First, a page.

WEDNESDAY, Oct. 31, 2018 (HealthDay News) — A polygenic risk score (PRS) can identify subsequent breast cancer risk among childhood survivors of cancer, according to a study published online Oct. 26 in Clinical Cancer Research.
Zhaoming Wang, Ph.D., from St. Jude Children’s Research Hospital in Memphis, Tennessee, and colleagues performed whole-genome sequencing on survivors in the St. Jude Lifetime Cohort and classified germline mutations in breast cancer predisposition genes for pathogenicity. For each survivor, a PRS was constructed using 170 established common risk variants.
A total of 1,133 female survivors of European ancestry were included in the analysis, and 47 of them were diagnosed with one or more subsequent breast cancers. The researchers found that for survivors in the highest versus the lowest quintiles of PRS, the relative rates were 2.7 (95 percent confidence interval [CI], 1 to 7.3; P = 0.05), 3 (95 percent CI, 1.1 to 8.1; P = 0.03), and 2.4 (95 percent CI, 0.1 to 81.1; P = 0.62) for all survivors and for survivors with and without chest irradiation, respectively, after adjustment for confounding variables. After the researchers excluded carriers of pathogenic/likely pathogenic mutations in breast cancer predisposition genes, similar associations were observed. The PRS was correlated with the subsequent breast cancer rate under the age of 45 years (RR, 3.2; 95 percent CI, 1.2 to 8.3; P = 0.02).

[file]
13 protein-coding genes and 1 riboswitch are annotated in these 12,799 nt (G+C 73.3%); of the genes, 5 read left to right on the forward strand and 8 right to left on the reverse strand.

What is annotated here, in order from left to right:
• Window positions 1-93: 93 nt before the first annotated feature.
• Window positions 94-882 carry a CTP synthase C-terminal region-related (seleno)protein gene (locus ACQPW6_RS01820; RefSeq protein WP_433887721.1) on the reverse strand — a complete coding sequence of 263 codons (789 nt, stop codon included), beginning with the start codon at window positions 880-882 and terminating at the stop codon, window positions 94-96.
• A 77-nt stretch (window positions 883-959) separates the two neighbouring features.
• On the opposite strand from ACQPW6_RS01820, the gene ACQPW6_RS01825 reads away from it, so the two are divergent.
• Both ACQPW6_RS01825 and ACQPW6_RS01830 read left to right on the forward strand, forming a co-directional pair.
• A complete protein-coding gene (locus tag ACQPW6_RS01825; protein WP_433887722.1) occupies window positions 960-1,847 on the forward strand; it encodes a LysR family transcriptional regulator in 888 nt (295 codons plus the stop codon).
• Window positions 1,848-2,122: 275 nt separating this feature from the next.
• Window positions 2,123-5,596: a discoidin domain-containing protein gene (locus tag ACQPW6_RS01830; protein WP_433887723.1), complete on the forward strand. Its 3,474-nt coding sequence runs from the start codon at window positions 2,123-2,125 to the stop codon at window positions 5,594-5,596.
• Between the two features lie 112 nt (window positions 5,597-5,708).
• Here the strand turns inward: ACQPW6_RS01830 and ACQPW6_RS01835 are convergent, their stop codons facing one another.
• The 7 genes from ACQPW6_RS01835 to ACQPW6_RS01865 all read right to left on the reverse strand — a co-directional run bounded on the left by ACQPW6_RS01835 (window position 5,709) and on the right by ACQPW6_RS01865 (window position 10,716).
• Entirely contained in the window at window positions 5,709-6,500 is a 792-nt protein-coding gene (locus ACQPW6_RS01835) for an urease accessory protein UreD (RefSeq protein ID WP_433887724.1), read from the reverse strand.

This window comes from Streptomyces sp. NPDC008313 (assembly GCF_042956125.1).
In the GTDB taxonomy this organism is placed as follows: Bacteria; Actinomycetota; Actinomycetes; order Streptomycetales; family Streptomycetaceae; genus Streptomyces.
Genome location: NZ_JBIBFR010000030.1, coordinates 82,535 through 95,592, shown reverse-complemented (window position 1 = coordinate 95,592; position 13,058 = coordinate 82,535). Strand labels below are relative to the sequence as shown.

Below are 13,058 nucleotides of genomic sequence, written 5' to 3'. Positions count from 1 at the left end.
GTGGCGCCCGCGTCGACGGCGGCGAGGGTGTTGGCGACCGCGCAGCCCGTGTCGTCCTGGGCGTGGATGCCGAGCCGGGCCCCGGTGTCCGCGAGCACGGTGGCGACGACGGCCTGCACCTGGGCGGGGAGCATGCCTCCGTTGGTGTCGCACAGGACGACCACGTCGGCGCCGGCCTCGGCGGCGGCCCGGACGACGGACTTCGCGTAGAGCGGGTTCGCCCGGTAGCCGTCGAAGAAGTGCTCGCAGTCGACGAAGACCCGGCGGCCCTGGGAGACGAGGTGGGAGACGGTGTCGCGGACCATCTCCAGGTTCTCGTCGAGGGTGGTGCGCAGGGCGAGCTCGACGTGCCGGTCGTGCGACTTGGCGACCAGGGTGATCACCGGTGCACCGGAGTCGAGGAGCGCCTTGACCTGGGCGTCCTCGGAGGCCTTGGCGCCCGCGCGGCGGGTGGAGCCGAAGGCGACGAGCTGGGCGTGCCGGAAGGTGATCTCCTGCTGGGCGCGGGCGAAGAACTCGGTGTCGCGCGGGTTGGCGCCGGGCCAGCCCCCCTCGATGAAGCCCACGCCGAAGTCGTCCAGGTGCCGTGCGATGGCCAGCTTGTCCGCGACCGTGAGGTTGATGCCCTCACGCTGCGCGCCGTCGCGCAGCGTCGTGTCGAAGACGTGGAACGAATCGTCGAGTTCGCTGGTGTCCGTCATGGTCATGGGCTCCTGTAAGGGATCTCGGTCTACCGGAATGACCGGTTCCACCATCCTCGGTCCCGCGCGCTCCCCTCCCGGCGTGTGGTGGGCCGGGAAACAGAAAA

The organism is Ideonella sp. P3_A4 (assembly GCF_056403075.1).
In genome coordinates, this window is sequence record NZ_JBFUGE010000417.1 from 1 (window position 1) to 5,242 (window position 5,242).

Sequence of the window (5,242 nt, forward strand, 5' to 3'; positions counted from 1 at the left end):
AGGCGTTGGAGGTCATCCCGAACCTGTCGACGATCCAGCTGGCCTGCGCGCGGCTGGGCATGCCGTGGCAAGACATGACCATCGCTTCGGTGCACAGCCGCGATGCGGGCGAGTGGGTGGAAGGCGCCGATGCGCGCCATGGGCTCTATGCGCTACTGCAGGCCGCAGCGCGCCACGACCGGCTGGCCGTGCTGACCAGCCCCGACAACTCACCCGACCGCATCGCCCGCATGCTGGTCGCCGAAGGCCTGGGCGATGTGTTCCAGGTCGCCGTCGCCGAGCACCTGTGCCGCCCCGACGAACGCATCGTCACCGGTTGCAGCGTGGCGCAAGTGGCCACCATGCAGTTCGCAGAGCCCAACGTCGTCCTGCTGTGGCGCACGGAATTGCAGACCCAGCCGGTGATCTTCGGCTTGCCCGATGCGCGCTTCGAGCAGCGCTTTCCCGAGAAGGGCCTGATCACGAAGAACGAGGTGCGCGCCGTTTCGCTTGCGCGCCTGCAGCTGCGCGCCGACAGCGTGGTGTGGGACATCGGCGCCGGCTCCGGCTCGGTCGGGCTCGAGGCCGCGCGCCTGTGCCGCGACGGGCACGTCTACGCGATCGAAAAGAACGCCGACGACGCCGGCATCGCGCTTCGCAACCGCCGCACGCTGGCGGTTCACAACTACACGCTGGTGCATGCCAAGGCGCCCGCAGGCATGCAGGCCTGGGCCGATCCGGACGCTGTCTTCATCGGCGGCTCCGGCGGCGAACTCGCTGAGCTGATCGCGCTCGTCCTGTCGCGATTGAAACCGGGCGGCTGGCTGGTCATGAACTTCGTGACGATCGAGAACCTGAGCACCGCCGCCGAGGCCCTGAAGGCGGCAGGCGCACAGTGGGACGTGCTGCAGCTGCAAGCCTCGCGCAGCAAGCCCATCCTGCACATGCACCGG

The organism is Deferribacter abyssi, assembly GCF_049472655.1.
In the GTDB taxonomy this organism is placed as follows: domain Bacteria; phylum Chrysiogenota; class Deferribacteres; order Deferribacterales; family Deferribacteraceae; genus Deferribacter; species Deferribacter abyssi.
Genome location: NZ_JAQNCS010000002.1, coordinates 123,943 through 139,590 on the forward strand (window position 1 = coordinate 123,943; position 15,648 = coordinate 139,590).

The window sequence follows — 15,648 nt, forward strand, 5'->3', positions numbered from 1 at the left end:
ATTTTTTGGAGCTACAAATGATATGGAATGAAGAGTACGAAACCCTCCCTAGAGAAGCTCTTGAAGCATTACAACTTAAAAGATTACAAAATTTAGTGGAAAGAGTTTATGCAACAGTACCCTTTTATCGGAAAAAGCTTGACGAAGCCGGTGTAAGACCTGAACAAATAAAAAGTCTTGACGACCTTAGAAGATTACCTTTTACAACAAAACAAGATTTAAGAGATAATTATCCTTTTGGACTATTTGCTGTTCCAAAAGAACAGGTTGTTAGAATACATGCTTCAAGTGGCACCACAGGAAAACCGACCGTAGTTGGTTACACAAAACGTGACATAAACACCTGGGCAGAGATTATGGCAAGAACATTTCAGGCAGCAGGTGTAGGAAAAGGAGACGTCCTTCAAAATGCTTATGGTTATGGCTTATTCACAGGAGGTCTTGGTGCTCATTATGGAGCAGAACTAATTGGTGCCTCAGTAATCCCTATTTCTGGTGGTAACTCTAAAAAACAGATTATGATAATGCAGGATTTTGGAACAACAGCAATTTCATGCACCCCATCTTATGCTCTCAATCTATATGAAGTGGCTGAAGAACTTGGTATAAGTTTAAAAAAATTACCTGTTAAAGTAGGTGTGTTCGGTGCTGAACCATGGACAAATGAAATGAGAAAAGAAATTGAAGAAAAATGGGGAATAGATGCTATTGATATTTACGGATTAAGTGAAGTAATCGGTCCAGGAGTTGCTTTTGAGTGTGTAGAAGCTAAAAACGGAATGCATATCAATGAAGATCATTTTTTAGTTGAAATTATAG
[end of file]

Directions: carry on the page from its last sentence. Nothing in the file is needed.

“This method can be utilized in the clinical setting to enhance the identification of high-risk survivors to enable the early detection and potential prevention of subsequent breast cancer,” Wang said in a statement.
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